Sono sidesteps the notion that there are innocents in the film. Sure, it is easy to sympathize with Mitsuko as we witness her plight but as soon as begin to develop the tiniest bit of empathy, it becomes replaced with confusion and utter disgust. Gozo may well be one of the most despicable characters I’ve seen in cinema. His admission that what he and Mitsuko did was wrong, was a way to express his knowledge that what he did was evil, and he was afraid that they may be found out. Gozo is a sex addict and would have sex with any woman. Throughout her life, Mitsuko is mentally tortured and used. First by her father and then attacked by her own mother. A strong argument may be raised that the movie is about the hallucinations of the older Mitsuko that she is writing a story now as a handicapped writer Taeko. But Sion Sono’s film is just as mind-bending as one by David Lynch. This is where Yuji comes in, to explain and to give us the horrifying conclusions.
Masumi Miyazaki plays multiple roles--as Sayuri, even as Mitsuko and then as Taeko. Her performance is just mesmerizing, her sex scenes are just disquieting but at the same time, undeniably erotic. Miyazaki bears her soul for her role and expresses every piece of needed emotion meant for the scene. “Strange Circus” is a success because of Masumi Miyazaki, she just does what is needed to be done. Her performance is truly impressive and to think that the actress took a long time off from acting before this performance. Sono presents considerable visuals and symbols to balance the film’s disturbing themes. The film is beautifully shot, with a nice execution in style.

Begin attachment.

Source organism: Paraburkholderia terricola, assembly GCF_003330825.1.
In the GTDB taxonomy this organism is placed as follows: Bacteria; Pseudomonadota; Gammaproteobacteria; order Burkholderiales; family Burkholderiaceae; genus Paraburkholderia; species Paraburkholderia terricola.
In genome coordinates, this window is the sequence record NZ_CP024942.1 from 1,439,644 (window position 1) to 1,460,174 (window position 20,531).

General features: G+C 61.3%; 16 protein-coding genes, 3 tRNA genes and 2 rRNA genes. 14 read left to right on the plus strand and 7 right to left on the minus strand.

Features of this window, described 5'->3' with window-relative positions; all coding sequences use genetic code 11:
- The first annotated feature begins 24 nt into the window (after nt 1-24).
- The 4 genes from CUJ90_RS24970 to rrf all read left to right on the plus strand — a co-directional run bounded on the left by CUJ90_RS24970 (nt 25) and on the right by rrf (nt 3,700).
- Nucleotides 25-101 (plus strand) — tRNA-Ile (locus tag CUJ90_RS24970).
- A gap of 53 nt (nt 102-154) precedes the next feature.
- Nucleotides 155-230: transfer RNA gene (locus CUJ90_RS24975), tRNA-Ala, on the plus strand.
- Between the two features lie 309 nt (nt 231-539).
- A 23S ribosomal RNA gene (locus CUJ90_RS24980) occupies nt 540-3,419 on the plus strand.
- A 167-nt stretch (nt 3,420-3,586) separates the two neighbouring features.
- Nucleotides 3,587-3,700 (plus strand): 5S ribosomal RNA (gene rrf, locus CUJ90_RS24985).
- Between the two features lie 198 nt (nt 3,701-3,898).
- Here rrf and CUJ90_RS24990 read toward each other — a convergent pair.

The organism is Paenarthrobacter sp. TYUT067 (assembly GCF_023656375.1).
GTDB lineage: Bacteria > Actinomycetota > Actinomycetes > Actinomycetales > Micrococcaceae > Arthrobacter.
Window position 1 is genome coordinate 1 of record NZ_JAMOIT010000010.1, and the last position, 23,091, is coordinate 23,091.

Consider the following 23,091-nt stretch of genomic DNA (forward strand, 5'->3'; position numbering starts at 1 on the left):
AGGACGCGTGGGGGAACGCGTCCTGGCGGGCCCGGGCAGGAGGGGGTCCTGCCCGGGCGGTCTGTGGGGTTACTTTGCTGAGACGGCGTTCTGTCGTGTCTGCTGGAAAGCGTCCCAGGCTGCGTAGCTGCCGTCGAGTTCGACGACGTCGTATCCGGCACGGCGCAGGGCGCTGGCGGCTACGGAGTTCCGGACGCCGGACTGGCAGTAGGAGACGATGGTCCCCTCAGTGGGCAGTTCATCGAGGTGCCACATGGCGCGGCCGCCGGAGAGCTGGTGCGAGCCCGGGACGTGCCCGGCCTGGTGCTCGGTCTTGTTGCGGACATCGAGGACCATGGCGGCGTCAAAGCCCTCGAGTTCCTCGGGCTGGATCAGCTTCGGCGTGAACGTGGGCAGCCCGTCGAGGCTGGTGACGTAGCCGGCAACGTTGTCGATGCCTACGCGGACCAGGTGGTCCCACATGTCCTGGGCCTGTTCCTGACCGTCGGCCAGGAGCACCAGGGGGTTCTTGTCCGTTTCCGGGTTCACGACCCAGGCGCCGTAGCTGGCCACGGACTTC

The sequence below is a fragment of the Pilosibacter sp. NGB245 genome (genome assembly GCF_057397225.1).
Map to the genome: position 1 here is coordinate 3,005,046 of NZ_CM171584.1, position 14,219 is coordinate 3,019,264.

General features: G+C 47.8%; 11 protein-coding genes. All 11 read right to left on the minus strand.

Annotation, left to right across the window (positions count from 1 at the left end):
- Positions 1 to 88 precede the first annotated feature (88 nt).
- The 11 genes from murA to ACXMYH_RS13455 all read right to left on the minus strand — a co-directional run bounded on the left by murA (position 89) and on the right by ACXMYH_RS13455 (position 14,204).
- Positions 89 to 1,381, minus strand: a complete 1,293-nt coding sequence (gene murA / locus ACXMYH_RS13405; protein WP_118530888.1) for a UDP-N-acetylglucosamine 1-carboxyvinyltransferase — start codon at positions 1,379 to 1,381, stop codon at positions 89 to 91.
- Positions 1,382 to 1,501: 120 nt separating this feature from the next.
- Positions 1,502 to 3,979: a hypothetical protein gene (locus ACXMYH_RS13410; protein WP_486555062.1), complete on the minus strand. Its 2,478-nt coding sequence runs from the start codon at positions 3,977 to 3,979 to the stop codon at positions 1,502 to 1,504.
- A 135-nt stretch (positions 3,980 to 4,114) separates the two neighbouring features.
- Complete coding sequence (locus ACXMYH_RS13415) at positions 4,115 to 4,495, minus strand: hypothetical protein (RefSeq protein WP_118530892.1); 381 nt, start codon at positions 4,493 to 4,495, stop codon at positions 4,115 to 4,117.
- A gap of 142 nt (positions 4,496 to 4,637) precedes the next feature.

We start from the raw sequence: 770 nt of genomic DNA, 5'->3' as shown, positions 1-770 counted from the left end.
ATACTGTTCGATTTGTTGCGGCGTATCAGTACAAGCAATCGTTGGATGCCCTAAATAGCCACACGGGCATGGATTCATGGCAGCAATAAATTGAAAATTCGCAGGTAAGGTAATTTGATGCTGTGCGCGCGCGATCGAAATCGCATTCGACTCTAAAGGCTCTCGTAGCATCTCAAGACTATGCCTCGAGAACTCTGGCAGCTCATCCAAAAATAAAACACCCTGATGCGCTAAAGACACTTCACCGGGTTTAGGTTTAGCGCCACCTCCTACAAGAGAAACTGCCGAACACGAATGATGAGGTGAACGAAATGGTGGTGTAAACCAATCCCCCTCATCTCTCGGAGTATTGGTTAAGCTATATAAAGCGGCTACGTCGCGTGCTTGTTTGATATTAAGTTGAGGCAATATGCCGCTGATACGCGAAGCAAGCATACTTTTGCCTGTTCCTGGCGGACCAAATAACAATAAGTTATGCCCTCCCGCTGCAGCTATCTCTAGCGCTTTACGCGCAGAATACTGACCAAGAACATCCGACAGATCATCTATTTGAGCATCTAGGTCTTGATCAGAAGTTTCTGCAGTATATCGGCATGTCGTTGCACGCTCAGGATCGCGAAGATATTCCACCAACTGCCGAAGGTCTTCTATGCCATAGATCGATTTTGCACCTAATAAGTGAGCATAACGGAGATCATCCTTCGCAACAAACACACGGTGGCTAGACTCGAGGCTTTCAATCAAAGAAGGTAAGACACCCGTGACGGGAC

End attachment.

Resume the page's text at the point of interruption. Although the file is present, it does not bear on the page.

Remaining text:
The film’s screenplay is the type that makes you want to look away, much like witnessing a really bad car accident but for some reason, you just can’t look away. The film would be able to induce whiplash, brought upon by its last act. The end of the film is just too riveting and gripping that it may be worth the price of admission. It is a form of non-linear storytelling that may prove confusing to some, yet, so rewarding to those who are into brilliant filmmaking. It is just plain confusingly horrifying. Also, the film has a good share of blood and gore in the film’s last act…it involves a chainsaw.
“Strange Circus” is no doubt a film not for everybody. Heck, I would go as far as to suggest that it is not a film that would appeal to most people. While I cannot deny its bold ambition, I can’t really say I liked or enjoyed the film. If this had been released in theaters, it would earn the dreaded NC-17 rating. Sion Sono’s “Strange Circus” is rightfully named. It is grotesquely gripping and disturbing at the same time. It provokes a gritty disgust while enticing you with its narrative.
The film is of such disturbing nature that only the most timid recommendation may be given.
You may hide in a corner and suck on your thumbs now. [4+ Out of 5 Stars]